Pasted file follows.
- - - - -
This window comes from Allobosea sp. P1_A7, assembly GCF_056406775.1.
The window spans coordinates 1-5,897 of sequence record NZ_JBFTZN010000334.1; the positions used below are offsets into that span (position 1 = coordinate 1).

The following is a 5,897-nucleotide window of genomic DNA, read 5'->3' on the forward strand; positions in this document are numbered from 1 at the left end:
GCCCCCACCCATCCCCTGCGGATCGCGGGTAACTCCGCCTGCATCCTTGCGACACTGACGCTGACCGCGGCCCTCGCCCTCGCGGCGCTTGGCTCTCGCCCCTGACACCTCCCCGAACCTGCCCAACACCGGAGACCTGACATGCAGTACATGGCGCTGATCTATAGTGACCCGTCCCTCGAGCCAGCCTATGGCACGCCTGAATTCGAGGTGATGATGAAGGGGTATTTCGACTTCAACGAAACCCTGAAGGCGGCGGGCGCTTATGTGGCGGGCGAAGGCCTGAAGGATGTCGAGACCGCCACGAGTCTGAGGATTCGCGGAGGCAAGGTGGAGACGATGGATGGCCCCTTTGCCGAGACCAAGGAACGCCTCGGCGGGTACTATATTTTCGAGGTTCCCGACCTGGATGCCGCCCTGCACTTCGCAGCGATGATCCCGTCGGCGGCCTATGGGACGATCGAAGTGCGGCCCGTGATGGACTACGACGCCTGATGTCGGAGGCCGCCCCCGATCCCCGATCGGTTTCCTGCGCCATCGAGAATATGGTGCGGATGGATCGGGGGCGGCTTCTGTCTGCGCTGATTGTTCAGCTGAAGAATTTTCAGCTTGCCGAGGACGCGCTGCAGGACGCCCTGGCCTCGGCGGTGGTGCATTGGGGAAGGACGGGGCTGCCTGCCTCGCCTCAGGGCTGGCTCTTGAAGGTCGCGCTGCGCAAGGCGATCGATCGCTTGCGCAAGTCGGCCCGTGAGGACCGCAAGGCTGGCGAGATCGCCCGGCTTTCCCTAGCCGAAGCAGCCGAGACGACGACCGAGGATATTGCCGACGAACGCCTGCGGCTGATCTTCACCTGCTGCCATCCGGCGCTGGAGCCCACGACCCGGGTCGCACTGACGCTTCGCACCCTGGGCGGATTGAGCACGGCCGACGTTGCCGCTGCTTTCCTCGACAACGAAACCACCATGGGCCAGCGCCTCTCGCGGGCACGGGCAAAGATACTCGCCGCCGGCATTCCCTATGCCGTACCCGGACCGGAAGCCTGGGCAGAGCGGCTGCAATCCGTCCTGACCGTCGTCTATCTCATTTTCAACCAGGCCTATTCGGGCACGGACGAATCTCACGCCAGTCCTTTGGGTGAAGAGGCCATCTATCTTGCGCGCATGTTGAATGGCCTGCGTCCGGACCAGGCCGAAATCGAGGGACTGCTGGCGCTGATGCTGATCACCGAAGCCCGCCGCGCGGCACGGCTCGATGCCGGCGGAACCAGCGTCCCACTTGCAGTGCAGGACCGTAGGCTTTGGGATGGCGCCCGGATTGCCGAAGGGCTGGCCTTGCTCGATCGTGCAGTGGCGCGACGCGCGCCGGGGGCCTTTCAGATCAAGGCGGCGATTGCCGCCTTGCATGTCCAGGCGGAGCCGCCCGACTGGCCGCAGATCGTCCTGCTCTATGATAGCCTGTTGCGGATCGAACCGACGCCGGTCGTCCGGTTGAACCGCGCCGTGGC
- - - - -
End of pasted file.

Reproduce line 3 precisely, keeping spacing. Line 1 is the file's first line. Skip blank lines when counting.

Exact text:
The following is a 5,897-nucleotide window of genomic DNA, read 5'->3' on the forward strand; positions in this document are numbered from 1 at the left end: